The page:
Sunday, April 07, 2013

Vibrato

While driving to a rehearsal for the group, Sunny Side Up, today, I was thinking about the use of vibrato in singing because a bass singer in Don Carlo, which was on the car radio at the time, seemed to be making excessive use of it. I have a bit of a thing about vibrato: I tend to think that it's an overdone practice, and certainly opera singers from some countries make more use of it than others.  Supposedly vibrato is natural in a singing voice.  If that's the case I'm not sure why certain singing teachers insist on increasing the use of it, something that young singers often find quite hard.

String players and wind players make use of vibrato too, some to an extent that it becomes irritating.  Again this seems in part to depend on the nationality of the player.  Vibrato isn't quite the same as tremolo - pianists can play tremolo, for instance, whereas they can't do vibrato in any sense - but the words do get interchanged.  Thus when you go to buy a Floyd Rose tremolo at GC you're basically buying a tremolo for your guitar, since a Floyd Rose tremolo is a type of double-locking vibrato arm to keep your guitar strings from going out of tune when you produce a tremolo effect.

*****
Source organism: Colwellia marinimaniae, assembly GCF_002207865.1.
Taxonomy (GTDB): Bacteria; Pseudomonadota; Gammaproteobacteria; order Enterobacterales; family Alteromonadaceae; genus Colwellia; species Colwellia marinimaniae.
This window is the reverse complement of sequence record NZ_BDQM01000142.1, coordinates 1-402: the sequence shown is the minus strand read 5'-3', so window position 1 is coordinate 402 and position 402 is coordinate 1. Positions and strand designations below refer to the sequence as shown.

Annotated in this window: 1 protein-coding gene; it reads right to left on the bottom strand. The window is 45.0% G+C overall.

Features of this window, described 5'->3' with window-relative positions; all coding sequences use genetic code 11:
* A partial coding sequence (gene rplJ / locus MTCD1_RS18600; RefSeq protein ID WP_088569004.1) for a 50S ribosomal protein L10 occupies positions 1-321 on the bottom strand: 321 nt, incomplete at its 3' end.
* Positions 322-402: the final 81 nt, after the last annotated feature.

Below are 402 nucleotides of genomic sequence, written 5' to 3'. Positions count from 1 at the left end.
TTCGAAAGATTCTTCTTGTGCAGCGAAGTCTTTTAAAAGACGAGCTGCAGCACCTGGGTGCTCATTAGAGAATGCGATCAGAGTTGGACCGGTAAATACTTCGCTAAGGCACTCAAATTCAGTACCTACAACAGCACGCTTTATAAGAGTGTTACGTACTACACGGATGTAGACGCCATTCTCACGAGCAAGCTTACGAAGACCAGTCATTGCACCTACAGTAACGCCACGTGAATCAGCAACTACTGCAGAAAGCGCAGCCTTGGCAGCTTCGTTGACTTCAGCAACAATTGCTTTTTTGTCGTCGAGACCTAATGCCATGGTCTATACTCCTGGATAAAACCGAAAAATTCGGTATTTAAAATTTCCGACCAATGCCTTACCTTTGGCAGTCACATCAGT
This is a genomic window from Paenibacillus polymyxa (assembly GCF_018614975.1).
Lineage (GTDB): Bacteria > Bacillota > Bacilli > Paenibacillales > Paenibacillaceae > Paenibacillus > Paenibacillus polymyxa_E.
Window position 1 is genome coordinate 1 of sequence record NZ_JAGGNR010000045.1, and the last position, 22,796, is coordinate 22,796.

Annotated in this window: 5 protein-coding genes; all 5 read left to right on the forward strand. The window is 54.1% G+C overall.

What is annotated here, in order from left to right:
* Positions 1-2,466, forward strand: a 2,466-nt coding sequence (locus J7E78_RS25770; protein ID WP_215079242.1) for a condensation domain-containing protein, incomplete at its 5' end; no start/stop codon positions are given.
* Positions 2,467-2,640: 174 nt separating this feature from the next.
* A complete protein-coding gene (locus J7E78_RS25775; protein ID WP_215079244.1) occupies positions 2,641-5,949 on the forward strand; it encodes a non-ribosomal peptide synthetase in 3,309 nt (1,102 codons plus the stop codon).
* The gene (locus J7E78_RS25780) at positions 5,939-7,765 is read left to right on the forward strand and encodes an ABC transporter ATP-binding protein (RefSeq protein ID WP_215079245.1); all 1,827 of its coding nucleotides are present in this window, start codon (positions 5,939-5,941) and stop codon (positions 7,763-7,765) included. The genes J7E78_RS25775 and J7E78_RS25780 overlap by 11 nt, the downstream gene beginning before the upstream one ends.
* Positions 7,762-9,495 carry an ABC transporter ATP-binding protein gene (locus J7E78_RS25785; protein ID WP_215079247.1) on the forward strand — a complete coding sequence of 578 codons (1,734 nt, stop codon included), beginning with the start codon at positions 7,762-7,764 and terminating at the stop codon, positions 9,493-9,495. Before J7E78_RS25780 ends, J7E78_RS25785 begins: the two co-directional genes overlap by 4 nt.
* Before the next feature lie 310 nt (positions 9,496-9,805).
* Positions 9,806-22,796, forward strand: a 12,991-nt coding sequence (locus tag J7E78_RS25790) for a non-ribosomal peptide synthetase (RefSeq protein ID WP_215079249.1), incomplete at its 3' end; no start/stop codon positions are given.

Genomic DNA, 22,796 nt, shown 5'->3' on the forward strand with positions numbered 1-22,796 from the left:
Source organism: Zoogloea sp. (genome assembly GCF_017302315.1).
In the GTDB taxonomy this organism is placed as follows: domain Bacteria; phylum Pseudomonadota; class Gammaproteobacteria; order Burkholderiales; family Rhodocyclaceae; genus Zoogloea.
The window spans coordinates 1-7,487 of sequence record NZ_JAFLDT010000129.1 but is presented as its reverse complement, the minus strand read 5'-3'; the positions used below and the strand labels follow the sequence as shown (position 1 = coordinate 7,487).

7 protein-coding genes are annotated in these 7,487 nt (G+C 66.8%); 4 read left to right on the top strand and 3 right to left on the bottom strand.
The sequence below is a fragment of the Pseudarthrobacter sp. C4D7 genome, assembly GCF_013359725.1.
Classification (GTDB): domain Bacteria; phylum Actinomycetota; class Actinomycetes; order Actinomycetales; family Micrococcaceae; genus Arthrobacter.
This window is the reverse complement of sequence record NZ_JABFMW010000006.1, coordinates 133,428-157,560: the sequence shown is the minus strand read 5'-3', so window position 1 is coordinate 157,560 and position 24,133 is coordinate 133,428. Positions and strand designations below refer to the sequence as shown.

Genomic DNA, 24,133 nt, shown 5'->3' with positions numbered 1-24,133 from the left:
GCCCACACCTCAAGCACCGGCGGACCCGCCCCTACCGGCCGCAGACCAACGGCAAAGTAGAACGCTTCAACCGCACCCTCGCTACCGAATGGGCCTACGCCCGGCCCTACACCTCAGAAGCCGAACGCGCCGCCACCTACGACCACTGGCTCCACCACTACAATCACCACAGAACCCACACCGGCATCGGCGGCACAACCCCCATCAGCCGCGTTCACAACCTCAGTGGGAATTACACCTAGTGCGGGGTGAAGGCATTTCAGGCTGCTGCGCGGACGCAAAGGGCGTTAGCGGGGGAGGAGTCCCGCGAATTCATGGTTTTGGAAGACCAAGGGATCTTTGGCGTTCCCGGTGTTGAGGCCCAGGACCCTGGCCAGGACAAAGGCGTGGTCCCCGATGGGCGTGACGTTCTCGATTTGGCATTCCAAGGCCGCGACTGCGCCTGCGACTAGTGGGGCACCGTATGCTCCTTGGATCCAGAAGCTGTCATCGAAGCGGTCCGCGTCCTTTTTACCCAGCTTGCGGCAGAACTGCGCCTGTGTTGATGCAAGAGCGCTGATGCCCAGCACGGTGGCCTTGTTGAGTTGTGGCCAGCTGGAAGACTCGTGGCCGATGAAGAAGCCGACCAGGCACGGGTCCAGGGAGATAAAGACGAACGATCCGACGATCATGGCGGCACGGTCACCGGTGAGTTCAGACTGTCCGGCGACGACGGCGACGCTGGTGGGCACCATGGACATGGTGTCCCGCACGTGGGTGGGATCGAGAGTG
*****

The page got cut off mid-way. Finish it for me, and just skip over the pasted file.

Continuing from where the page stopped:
Apparently if you say the words, Floyd Rose, guitarists will understand that you don't mean the person, Floyd D Rose, [pictured at left] the man who invented the locking vibrato arm, but the device itself.  Thus a person's name gets taken over by his invention, as did Alessandro Volta's name by electrical voltage.


Post a Comment